Qatar Airways Ltd. plans to expand in Latin America, tapping into rising demand from Brazil and Argentina for international flights, Chief Executive Officer Akbar Al-Baker said.
“We are keen to expand in both Central and South America,” Al-Baker said in an interview yesterday in Sao Paulo. “Latin America is a sleeping economic giant. If Brazil, Argentina and Chile get together, and we measure the economics of these three countries, they are a huge powerhouse.”
Since the Doha-based state airline started a daily flight in June that goes both to Sao Paulo and Buenos Aires, average occupancy has been above 85 percent. Should the level remain high, Al-Baker said, the company will split the route and create a direct flight to each city.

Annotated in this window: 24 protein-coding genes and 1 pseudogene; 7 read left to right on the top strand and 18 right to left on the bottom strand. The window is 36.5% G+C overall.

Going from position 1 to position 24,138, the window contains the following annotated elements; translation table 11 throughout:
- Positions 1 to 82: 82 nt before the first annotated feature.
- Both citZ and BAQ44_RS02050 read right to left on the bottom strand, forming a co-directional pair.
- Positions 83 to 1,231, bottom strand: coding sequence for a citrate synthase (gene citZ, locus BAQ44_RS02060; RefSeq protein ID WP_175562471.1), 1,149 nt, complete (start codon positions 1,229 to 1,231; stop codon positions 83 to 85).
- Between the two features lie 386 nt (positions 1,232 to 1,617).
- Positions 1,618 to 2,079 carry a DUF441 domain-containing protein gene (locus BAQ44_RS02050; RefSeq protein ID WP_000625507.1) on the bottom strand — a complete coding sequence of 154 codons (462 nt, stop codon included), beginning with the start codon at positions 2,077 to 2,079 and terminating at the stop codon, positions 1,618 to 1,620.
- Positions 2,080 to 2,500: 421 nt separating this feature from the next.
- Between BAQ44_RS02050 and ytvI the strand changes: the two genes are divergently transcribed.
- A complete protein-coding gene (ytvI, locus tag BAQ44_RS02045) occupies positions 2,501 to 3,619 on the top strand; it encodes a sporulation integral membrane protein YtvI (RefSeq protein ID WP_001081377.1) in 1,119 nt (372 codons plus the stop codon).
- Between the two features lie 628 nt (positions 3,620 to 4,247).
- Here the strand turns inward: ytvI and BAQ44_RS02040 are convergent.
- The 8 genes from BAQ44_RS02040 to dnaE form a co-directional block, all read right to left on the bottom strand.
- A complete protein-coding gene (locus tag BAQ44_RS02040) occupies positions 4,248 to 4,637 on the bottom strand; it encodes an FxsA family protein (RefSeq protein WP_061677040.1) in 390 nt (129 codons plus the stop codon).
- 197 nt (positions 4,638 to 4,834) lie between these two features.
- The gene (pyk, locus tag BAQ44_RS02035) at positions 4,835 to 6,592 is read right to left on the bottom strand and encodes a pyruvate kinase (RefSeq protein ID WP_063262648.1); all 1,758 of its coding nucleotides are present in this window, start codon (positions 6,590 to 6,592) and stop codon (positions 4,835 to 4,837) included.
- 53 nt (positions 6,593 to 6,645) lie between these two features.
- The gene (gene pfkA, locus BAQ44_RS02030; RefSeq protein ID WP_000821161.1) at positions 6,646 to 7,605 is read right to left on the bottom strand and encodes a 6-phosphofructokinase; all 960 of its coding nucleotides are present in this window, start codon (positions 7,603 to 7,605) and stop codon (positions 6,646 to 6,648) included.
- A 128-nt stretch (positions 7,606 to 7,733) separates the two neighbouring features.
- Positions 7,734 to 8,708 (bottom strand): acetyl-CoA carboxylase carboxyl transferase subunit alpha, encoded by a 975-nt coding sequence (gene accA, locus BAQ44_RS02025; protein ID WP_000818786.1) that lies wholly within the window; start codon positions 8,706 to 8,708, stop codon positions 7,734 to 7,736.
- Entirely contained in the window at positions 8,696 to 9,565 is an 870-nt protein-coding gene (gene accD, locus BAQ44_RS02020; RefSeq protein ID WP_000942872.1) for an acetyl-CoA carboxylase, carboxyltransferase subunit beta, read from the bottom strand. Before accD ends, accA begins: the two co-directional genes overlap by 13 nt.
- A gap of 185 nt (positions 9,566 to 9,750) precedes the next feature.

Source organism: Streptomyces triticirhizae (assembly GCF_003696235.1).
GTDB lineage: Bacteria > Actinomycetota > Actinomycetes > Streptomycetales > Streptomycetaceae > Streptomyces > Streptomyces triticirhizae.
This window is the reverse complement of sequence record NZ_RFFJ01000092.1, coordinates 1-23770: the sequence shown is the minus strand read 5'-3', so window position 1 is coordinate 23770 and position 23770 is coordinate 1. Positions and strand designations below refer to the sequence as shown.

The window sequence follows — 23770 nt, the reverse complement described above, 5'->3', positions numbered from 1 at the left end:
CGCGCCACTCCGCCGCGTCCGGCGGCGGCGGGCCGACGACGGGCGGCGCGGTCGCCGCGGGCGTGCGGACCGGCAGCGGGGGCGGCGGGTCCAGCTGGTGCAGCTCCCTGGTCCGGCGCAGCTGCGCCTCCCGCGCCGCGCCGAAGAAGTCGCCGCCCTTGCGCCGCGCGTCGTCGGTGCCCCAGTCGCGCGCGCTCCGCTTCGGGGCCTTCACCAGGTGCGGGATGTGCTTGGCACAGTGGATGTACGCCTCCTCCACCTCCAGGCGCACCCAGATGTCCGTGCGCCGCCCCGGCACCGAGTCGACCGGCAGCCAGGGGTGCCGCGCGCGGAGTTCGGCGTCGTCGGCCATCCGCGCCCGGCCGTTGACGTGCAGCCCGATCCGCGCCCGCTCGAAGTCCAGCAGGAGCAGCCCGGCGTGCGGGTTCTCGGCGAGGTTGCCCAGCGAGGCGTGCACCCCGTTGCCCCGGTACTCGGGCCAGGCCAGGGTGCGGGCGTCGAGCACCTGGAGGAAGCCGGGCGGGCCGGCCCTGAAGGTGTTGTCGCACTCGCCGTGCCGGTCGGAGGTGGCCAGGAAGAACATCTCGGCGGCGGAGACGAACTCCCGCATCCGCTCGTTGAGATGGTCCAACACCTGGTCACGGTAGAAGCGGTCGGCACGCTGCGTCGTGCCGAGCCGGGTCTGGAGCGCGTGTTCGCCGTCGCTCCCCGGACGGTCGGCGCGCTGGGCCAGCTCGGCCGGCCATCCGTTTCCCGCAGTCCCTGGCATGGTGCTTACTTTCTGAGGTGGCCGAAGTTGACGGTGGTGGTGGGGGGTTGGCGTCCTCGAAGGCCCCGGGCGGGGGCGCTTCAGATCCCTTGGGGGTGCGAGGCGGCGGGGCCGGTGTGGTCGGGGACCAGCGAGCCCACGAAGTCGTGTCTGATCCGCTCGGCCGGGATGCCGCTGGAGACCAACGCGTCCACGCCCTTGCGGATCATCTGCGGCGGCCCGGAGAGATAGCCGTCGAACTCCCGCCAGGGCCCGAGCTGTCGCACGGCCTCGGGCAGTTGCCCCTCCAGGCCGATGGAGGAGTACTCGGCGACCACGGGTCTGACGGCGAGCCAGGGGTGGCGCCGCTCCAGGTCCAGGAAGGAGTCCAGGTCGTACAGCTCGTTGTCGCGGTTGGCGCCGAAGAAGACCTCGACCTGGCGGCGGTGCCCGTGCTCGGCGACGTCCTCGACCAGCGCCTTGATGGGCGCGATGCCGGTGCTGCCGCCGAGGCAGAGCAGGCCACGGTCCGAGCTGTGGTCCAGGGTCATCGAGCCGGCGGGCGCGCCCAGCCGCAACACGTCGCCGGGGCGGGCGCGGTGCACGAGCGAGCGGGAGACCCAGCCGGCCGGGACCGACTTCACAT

Most travelers from Latin America use Doha as a connecting hub for other cities served by Qatar Air and don’t have Doha as a final destination, according to Al-Baker. This suits the company’s strategy of servicing a hub that connects different regions of the world, he said.
Qatar Air remains committed to Bombardier Inc.’s CSeries regional plane, Al-Baker said, even after Airbus SAS said it would put a new engine in its single-aisle aircraft, the A320. He said the company is interested in the new plane, dubbed the A320 Neo, but not for present orders.
Al-Baker said Qatar wouldn’t order the Neo as a replacement for the CSeries, should the Canadian program fail to deliver, because the aircraft are of different classes and the Airbus model wouldn’t fit into the role Qatar wants for the Canadian plane, he said.
Bombardier is “continuing to discuss” the CSeries with Qatar Air, Guy Hachey, president of the Montreal-based company’s aerospace business, said yesterday on a conference call with analysts.
Qatar Air was founded in 1994 and serves 95 destinations worldwide.
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